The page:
Re: [DNSOP] [Ext] I-D Action: draft-ietf-dnsop-svcb-https-05.txt

Brian Dickson <> Mon, 17 May 2021 21:46 UTC

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From: Brian Dickson <>
Date: Mon, 17 May 2021 14:46:13 -0700
Message-ID: <>
To: Ben Schwartz <>
Cc: Eric Orth <>, dnsop <>, John Levine <>, Joe Abley <>
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Subject: Re: [DNSOP] [Ext] I-D Action: draft-ietf-dnsop-svcb-https-05.txt
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Here is a slightly deeper dive into this alternative scheme (for zone
file/presentation and wire format), in terms of both the encoding, and the
specification document itself (and as a result, the IANA components).

I re-read (several times) the current -05 version of the draft. I found it
difficult to follow and understand several aspects of the "automatically
mandatory", "mandatory", and mandatory usage in the document, both
syntactically and semantically.
The actual binding specifications also were either incomplete or confusing,
with respect to the mandatory/"mandatory" things.
(Default values for alpn, plus the "alpn" parameter, and "no-default-alpn"
were similarly a bit hard to follow, and/or hard to surmise from only the
binding entry.)
The list of parameters within a binding, versus across bindings, was also
somewhat ambiguous, which for subsequent bindings (e.g. from new RFCs after
this become an RFC) could be confusing or even result in conflicting

Here are some specific suggestions, including incorporating the updated
proposed encodings:

   - Use the term MTI (mandatory to implement)
      - MTI parameters would be "alpn", (maybe) "no-default-alpn", and
      (maybe) "port"
      - The IANA table in 14.3.2 really needs an MTI column in addition to
      the other columns
   - For each binding registry, an additional table column specific to that
   registry should be included/added: "non-negotiable", i.e. MTI for this
   - Replace the "mandatory" thing, with an "optional" flag to be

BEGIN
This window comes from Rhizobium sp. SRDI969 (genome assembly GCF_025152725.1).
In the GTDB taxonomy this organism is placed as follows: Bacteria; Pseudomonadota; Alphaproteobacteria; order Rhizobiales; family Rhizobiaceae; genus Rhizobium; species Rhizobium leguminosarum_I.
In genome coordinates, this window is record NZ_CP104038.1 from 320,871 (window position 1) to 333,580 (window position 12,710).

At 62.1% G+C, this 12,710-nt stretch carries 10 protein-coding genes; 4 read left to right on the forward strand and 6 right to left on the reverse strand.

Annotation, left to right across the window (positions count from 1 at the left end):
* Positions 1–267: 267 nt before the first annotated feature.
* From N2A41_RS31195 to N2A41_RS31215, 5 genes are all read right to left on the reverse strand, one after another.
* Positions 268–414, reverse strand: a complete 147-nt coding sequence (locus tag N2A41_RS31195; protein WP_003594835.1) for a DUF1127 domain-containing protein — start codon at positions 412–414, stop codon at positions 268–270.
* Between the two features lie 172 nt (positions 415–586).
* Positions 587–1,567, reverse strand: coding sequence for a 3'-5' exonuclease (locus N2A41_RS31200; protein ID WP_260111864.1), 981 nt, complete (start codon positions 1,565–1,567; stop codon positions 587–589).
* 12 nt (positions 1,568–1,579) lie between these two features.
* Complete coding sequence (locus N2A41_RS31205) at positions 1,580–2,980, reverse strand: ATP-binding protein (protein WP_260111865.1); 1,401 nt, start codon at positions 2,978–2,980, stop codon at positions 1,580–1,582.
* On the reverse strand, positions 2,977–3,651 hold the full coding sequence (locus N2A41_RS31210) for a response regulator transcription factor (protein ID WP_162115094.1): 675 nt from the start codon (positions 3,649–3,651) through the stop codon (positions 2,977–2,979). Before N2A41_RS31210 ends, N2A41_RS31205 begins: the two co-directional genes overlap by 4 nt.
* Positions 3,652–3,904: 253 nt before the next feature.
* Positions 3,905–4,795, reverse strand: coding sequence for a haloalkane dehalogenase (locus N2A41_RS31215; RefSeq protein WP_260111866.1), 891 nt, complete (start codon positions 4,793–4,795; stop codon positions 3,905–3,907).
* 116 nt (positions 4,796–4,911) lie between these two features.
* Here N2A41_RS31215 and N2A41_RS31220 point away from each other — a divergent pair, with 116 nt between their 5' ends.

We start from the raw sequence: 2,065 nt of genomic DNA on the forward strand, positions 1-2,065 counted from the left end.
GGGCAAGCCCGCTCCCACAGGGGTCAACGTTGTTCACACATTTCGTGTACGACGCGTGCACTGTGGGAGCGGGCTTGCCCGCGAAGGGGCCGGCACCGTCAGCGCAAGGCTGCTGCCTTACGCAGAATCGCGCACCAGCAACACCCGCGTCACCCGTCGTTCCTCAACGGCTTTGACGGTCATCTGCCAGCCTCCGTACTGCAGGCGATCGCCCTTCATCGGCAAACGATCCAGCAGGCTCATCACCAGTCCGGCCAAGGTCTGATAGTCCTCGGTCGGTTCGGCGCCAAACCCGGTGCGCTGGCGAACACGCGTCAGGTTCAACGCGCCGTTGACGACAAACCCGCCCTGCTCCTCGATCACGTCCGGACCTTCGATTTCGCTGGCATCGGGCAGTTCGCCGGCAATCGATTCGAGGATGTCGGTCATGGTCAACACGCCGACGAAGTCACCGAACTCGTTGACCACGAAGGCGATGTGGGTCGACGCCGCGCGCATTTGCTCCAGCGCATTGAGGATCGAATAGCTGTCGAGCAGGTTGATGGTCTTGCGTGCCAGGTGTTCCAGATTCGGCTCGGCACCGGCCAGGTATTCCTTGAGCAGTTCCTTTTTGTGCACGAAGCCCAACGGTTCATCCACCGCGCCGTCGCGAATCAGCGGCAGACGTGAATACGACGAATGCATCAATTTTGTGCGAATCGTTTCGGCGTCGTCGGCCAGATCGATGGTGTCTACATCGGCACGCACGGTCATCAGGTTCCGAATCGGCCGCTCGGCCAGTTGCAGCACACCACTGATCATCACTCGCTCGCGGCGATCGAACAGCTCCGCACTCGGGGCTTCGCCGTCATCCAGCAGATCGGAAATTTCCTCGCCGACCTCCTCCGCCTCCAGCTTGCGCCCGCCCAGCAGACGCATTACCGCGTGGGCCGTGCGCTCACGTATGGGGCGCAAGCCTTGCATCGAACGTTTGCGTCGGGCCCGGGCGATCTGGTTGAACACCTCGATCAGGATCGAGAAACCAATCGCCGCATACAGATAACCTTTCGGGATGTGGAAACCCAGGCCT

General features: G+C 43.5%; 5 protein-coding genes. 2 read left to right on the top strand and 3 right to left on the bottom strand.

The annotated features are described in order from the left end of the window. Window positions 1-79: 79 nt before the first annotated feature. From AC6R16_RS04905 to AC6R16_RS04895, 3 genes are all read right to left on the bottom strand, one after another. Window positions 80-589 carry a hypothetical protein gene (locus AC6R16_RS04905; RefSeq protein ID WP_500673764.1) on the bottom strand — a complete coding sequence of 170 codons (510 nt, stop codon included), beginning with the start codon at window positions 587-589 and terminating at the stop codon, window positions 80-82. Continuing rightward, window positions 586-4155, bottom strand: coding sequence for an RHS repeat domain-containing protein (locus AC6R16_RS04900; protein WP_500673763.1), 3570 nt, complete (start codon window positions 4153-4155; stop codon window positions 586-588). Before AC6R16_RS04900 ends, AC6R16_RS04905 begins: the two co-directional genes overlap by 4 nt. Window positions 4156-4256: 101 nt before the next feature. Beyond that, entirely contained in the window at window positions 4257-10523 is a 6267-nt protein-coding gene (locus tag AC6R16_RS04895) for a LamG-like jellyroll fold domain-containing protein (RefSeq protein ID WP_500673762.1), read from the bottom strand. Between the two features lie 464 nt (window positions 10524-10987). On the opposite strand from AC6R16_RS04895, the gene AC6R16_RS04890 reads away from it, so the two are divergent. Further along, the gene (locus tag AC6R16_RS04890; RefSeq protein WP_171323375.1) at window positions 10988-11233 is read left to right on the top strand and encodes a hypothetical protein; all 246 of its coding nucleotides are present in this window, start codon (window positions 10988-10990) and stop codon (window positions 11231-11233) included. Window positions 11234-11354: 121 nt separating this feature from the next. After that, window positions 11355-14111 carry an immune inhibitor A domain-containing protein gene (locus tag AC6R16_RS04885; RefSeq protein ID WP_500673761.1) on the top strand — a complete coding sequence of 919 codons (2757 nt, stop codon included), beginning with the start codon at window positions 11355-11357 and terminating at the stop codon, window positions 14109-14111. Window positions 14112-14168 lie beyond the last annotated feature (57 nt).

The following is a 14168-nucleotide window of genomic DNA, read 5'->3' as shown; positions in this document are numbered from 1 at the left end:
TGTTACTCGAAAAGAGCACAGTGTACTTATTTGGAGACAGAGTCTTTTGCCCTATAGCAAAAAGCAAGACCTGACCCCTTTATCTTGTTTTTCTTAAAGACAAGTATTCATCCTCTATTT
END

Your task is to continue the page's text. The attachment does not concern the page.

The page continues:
optionally appended to any parameters that are not "non-negotiable".
      - This also removes the need to have a sorted list of mandatory
      - Each binding will have a list of non-negotiable attributes, which
      can be used for validating the "optional" flag on both the authority side
      and the client.
      - Any parameter that is not non-negotiable, but does not have the
      optional flag, must be supported by the client for the parent HTTPS/SVCB
      record to be accepted by the client.
   - The binding tables then become lists of parameter sub-types that the
   specific binding uses, marked as optional-allowed or non-negotiable. The
   binding table incorporates all the MTI sub-types as well.
   - The binding tables obviously still need default values (if
   appropriate), e.g. for ALPN.

The HTTPS binding would then consist of:

   - Default ALPN of "http/1.1"
   - MTI of "alpn"
   - NN of "port"
   - NN of "no-default-alpn"
   - Optional of "ecn"
   - Optional of "ip4hint"
   - Optional of "ip6hint"

And an HTTPS referenced record (included by reference from record with
SvcPriority between 1 and 127), would have the following rules:

   - Any "optional" parameter MUST be implemented by the client, UNLESS the
   "optional" flag is present in the HTTPS referenced record
   - This rule applies to "ecn", "ip4hint", and "ip6hint" records (each has
   its own "optional" flag, and that flag is only applicable to the parameter
   associated with the main HTTPS record linking to the parameter).

I'll follow up with examples, that correspond to the examples in the
original document.


On Sat, May 15, 2021 at 12:48 PM Brian Dickson <> wrote:

> On Thu, May 13, 2021 at 10:25 AM Ben Schwartz <> wrote: